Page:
In the second step, the ECG is compared to the baseline ECG of the patient under evaluation (if present already) and analyzed for any change, for example, in the PQ, QRS or QT interval (serial ECG comparison). If the sponsor defines a change in QTc of more than 10 milliseconds as a clinically significant change, and 11 milliseconds are measured, the ECG is immediately classified as abnormal, even if the absolute value of QTc is still in the normal range.
Any ECG classified as abnormal is then, in the third step, prioritized according to clinical significance of measured changes. We define up to five levels of clinical significance. The highest level of significance is over-read by core lab staff immediately and sent back to the trial site, say within 20 minutes. The lowest level, which means abnormal but not clinically significant, may take up to 48 hours, depending on the requirement of the sponsor.
In conclusion, ECGs are not, as is common practice, always analyzed within a certain time frame—regardless of the clinical severance—but in the clinically appropriate time frame. This leads to significantly increased patient safety. In the event of a critical ECG, it is analyzed immediately to make sure that the patient and doctor do not have to wait 12 to 48 hours for feedback.
We have tested the new procedure with retrospective ECG data (more than 10,000 ECGs) from a Phase III trial analyzed in our core lab, and were able to detect all abnormal ECGs. Since the algorithm was trained to a high sensitivity, it classified many ECGs as false positive—that is, ECGs were classified as abnormal, although the lab classified them as normal. But since all abnormal ECGs were detected, this led us to conclude that in the future we could even analyze all ECGs classified by the algorithm as abnormal only and trust that if the algorithm classifies ECGs as normal, we don't have to send them for manual over-read.
In our example Phase III trial, we could have saved more than 50% of the manual over-read without any loss of patient safety. This would have saved the sponsor a lot of money. [Detailed results of our study will soon be published.]
Although the cardiac safety industry has talked for some time about a fully automatic ECG analysis approach to TQT, to date no methods have been proven well enough to persuade the pharmaceutical industry to apply them in a real trial. We need a concerted effort, across the whole industry and within academic institutions, to generate large enough data sets to validate fully automatic procedures.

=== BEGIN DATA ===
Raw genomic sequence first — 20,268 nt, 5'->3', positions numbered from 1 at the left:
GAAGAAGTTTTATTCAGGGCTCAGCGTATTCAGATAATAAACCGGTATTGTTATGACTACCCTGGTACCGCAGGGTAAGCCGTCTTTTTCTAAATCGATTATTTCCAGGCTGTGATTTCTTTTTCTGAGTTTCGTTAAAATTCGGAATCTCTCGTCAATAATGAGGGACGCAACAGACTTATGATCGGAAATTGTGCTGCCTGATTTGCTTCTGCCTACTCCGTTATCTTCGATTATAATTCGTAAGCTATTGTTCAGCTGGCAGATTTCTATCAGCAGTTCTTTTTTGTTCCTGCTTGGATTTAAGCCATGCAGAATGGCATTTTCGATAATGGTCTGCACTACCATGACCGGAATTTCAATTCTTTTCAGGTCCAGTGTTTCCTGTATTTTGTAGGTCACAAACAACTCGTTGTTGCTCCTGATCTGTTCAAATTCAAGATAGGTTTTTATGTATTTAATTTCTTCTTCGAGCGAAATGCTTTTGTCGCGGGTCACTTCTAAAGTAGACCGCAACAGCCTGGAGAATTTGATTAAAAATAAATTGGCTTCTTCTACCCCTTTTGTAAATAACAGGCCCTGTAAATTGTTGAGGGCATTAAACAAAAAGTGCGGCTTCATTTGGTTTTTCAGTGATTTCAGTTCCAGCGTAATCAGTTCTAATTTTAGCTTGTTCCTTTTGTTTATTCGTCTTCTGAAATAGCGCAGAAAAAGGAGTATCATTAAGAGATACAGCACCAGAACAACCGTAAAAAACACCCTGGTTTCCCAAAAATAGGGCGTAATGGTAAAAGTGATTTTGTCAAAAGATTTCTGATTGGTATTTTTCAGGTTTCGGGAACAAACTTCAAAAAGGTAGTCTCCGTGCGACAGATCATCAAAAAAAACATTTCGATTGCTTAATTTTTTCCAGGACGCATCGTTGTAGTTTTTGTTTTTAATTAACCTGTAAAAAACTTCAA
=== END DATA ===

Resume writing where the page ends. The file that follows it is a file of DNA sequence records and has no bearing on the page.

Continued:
To improve cardiac safety, we also need further private/public partnerships to foster research and development of new biomarkers besides QT, which is good but by far not a perfect risk-stratification marker. In non-TQT ECG trials we have reached a level of accuracy in automatic analysis to apply it, after a few more validation trials, in real trials.
Tosja K. Zywietz is head scientist, cardiac technology, Cardinal Health Research Services and general manager, BIOSIGNA, Lindwurmstrasse 109, 80337 Munich, Germany, email: firstname.lastname@example.org
1. ICH E14, EMEA, European Medicines Agency, 2005.
2. J.L. Willems, P. Arnaud, J.H. van Bemmel, P.J. Bourdillon et al., "Development of a Reference Library for Multi-lead ECG Measurement Programs," Journal of Electrocardiology, 20, 56-61 (1987).
3. R. Handzel, C. Garnett, M. Li, S. McNitt et al., "Computers in Cardiology," IEEE Computer Society Press, 35, 693-696 (2008).
4. Computers in Cardiology Conference, QT Challenge 2006, http://www.physionet.org/challenge/2006/.
5. THEW, Telemetric and Holter ECG Warehouse, http://thew-project.org/.
6. International Electrotechnical Commission, International norm: IEC 60601-2-51, Medical Electrical Equipment Part 2-51: Particular Requirements for Safety, including Essential Performance of Recording and Analysing Single Channel and Multichannel Electrocardiographs.
7. J.P. Couderc, M. Zhou, N. Sarapa, W. Zareba, "Investigating the Effect of Sotalol on the Repolarization Intervals in Healthy Young Individuals," Journal of Electrocardiology, 41, 595-602 (2008).
8. A. Khawaja, G. Butrous, O. Doessel, "Detecting Predisposition to Torsade De Points Using a PCA-Based Method," Computers in Cardiology, 33, 161-164 (2006).
9. C. Graff, J. Matz, M.P. Andersen, J.K. Kanters et al, Computers in Cardiology, IEEE, Computer Society Press, 35, 319-322 (2008).
10. C. Zywietz, D. Borovsky, G. Göttsch, G. Joseph, "Methodology of ECG Interpretation in the Hannover Program," Methods of Information in Medicine, 29, 375-385 (1990).